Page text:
It would be great if adoptions happened just like in the movies where there was always a happy ending. It is sad, but modern-day adoptions are lengthy struggles with laws and regulations. The amount of paperwork and procedures are enough to make a person think of giving up the process entirely. When that happens the children are the real losers.
Needs and requirements for Connecticut adoptions
Federal, state and local background checks are necessary for prospective adoptive parents as well as fingerprints. Home studies are standard procedure in many states and Connecticut is no exception. Connecticut law does allow single parents and same gender parents to adopt in addition to traditional parent relationships, but the whole process is still the same no matter who wishes to adopt. This includes specific steps to take by prospective parents who are not related by blood, and other requirements for blood relatives and stepparents. It all depends on the relationship to the child being adopted. If the birth parents are alive, there has to be an acknowledgment that parental rights have been terminated and any adoption is irrevocable. The twists and turns that must be made by anyone wishing to adopt can be draining.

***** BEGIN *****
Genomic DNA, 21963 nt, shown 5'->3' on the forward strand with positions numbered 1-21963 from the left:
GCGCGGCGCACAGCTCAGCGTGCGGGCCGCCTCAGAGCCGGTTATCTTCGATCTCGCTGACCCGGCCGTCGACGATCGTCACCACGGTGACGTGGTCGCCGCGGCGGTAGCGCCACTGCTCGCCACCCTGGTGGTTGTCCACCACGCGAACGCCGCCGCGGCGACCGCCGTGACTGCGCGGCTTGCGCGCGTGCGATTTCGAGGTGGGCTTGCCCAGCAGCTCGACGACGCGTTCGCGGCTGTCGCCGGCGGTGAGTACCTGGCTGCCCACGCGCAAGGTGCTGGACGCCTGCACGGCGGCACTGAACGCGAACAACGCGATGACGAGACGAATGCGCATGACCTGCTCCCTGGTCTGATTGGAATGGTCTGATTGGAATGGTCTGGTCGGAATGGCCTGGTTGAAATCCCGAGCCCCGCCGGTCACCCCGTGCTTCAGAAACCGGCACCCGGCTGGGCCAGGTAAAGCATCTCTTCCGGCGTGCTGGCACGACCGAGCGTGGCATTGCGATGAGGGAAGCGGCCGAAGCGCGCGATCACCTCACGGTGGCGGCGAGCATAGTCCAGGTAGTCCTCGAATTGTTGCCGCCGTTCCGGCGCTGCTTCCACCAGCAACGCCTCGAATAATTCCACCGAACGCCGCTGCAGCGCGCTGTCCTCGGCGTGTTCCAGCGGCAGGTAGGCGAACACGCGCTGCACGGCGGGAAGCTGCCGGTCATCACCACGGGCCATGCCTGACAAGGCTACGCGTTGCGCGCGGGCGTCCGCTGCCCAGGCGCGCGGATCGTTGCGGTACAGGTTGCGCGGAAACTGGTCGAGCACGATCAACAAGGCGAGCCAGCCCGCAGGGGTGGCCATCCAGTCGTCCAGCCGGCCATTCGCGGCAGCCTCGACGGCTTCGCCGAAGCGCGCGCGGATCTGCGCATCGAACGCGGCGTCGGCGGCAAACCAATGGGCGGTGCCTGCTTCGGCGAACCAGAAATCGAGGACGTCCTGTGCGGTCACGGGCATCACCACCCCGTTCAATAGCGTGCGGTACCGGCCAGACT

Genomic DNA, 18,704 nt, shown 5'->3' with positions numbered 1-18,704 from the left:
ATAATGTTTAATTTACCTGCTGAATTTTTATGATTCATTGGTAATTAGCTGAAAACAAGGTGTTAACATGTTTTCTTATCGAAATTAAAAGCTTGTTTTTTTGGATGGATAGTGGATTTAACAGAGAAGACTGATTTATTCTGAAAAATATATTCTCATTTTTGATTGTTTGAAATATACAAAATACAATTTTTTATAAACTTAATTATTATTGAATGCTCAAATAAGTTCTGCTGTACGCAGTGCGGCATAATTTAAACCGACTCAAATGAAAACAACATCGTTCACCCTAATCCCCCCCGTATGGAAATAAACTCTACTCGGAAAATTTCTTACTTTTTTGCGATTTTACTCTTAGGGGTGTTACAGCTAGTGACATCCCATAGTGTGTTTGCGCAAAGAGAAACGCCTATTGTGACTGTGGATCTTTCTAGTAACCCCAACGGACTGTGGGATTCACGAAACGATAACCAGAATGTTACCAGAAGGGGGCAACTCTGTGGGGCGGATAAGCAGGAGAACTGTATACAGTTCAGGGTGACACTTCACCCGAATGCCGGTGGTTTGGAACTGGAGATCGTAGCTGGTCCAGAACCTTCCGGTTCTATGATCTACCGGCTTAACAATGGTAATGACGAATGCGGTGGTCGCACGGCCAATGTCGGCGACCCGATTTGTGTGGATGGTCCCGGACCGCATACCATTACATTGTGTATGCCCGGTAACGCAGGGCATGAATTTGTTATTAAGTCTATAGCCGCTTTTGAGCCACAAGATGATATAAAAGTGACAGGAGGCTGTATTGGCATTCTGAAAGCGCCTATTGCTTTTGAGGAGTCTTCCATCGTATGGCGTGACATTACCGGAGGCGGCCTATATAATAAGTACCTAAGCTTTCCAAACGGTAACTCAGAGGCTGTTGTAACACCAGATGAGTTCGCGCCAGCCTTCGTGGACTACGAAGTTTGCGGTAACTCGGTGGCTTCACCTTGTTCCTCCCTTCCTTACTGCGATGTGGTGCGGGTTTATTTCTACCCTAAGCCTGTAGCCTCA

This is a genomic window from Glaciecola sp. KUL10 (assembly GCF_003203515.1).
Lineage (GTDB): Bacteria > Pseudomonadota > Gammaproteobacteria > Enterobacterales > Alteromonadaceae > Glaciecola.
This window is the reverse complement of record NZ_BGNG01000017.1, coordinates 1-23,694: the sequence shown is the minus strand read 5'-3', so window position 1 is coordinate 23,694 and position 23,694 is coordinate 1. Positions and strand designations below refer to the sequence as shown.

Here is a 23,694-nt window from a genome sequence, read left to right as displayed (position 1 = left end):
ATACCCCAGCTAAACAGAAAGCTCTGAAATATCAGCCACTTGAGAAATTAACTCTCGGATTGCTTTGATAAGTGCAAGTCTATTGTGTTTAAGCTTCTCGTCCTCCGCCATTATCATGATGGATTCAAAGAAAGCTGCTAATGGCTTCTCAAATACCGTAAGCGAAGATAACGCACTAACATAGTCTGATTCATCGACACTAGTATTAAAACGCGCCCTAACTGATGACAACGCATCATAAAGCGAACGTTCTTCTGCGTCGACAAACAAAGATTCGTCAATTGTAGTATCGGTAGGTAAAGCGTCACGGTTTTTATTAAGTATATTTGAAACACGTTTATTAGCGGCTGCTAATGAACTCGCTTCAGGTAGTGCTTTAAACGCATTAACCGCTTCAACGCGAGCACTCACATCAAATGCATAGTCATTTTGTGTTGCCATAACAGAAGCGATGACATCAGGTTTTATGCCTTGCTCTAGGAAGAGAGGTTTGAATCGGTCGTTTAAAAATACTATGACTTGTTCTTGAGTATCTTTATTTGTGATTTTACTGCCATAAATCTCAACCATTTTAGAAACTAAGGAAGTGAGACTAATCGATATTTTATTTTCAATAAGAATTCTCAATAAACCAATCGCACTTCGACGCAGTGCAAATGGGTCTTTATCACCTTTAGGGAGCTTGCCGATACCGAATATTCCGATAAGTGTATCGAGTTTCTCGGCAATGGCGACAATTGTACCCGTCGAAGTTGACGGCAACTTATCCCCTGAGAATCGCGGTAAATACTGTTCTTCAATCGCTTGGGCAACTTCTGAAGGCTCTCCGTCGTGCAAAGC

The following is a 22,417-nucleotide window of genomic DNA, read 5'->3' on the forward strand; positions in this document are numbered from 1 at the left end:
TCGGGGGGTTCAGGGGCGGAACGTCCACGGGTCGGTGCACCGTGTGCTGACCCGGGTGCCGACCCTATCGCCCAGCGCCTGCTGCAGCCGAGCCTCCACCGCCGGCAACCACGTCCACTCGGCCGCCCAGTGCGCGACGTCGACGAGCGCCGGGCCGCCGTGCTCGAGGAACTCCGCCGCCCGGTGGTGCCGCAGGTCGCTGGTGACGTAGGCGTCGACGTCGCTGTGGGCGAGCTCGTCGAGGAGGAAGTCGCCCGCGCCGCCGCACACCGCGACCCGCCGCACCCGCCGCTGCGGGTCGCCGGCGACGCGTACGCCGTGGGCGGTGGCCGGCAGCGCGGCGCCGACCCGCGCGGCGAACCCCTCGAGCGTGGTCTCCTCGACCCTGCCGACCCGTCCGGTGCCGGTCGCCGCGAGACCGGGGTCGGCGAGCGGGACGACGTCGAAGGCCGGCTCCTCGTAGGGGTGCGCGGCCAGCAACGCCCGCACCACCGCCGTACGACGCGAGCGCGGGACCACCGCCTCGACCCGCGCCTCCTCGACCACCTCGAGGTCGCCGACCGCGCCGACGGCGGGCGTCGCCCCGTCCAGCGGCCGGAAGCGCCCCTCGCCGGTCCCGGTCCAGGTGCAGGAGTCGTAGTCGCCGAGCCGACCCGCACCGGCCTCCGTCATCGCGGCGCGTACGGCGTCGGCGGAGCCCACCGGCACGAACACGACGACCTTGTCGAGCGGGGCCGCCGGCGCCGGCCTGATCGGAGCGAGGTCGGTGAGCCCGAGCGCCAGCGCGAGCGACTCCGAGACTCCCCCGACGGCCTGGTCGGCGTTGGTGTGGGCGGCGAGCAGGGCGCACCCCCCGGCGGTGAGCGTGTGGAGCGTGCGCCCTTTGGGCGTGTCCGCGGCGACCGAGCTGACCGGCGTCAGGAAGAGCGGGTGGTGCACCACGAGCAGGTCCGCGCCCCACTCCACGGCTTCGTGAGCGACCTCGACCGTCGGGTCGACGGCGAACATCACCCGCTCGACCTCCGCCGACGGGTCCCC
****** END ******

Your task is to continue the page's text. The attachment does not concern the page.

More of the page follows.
Possible problems for employers
Decreased employee productivity is not just a consequence of absenteeism. It has been estimated that presenteeism, a condition where an employee is on the job but distracted from work projects due to outside problems, accounts for three quarters of any drop in performance. Furthermore, there is a correlation between outside induced stresses and increases in medical claims against the health care plan. Countrywide Pre-Paid Legal Services has helped numerous companies for decades developing group legal plans. Working with employers, Countrywide can design a voluntary payroll deduction benefit that connects those wanting to adopt with legal counsel that can expedite the process. Weeks of waiting and problems with proper filings can be dramatically reduced, allowing new parents to spend more time bonding with the adopted child than in dealing with the courts. The result isn’t just less stress. It is an employee experiencing the joy of being a parent and that is definitely a morale boost reflected in a better attitude on the job.
These group legal benefits, supported by a of voluntary payroll deduction schedule allow employees to make use of the services of lawyers experienced in matters of family law and the adoption process. With their highly capable knowledge of procedure, the attorneys can assist in making the entire process less painful and more time efficient. This is the kind of help that employees need for greater peace of mind. Employers who have group legal plans quickly discover their workforce is less stressed out by outside distractions. It also has a positive effect on rates of absenteeism, something every business establishment wants to have. Countrywide prides itself on developing a working relationship with companies, associations, and unions to develop a group legal plan that accurately addresses the needs of an employee or member while at the same time is easy to administer, because it is a voluntary payroll deduction, and well within any personal or organizational budget.